Many CE Os will seek out assistance from experienced fundraisers to help them with tuning the presentation materials, making investor introductions, and reviewing term sheets, among other items. Often there is a temptation to the let the outside fundraiser run the process and tightly control content and follow-up efforts. In general, this is a mistake because heavy outside management of the process will quickly be picked up by savvy investors and they will conclude that they are dealing with a weak or disinterested CE O.
If you choose to work with an outside fundraiser (and there are many good ones, as well as not-so-good ones), it is even more critical that you study everything, and ask questions and challenge inputs if you are given guidance that takes you off course from the basic principles that are outlined. There are many out-of-work or semiretired executives that moonlight as fundraisers. They are often compensated in stock options for offering assistance. There is a strong tendency to take more control than appropriate since they want to justify larger compensation. These fundraisers will often come to the investor presentations (a red flag for investors) and then weigh in during the presentation to endorse the CEO/ company.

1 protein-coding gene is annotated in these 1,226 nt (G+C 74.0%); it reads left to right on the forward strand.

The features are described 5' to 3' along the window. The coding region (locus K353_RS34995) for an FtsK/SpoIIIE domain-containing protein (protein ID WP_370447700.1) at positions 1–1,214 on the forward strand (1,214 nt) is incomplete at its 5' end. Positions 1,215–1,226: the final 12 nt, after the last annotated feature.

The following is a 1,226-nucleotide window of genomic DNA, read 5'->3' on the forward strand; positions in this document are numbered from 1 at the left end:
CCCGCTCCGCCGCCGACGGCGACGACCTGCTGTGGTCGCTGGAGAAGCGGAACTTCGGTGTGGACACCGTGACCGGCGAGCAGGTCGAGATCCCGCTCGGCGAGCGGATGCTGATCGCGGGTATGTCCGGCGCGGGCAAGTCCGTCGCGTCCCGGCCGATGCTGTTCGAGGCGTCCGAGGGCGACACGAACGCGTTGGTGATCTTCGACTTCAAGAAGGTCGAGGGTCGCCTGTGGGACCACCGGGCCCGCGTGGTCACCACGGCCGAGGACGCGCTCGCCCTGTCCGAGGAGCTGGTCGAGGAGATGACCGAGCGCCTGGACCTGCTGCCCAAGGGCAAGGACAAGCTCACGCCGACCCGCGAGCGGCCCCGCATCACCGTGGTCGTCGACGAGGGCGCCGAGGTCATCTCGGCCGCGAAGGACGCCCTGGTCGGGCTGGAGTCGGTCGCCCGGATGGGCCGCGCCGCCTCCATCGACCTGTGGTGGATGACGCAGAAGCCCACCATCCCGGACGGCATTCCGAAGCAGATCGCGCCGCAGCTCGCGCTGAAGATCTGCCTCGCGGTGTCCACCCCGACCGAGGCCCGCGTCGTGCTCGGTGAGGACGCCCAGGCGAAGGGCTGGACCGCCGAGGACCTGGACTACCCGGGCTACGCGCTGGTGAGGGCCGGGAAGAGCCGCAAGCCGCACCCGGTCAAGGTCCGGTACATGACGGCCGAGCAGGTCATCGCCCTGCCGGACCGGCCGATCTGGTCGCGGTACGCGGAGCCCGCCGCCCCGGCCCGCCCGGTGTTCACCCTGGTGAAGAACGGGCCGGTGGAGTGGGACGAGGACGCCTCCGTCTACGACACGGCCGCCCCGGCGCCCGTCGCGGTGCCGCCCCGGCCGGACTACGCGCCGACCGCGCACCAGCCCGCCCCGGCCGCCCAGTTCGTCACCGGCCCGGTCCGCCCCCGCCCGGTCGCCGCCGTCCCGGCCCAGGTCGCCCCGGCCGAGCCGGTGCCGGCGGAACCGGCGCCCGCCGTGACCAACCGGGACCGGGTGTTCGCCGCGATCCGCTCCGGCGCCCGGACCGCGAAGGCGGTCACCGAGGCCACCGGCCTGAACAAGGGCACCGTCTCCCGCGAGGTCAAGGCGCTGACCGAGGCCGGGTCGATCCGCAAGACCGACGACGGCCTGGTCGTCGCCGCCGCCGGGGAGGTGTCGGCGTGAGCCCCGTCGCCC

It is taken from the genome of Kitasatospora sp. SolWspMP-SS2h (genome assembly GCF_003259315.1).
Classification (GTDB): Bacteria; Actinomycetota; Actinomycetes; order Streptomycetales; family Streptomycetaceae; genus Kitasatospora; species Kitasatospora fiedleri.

This is a big mistake, and it often leads to a bad outcome. These presentation meetings are not the place to have a big brother standing in. Investors are not investing in the intermediary—and they know that comments by intermediaries will be biased due to the compensation they are receiving. Their presence wastes time and creates a very poor first impression.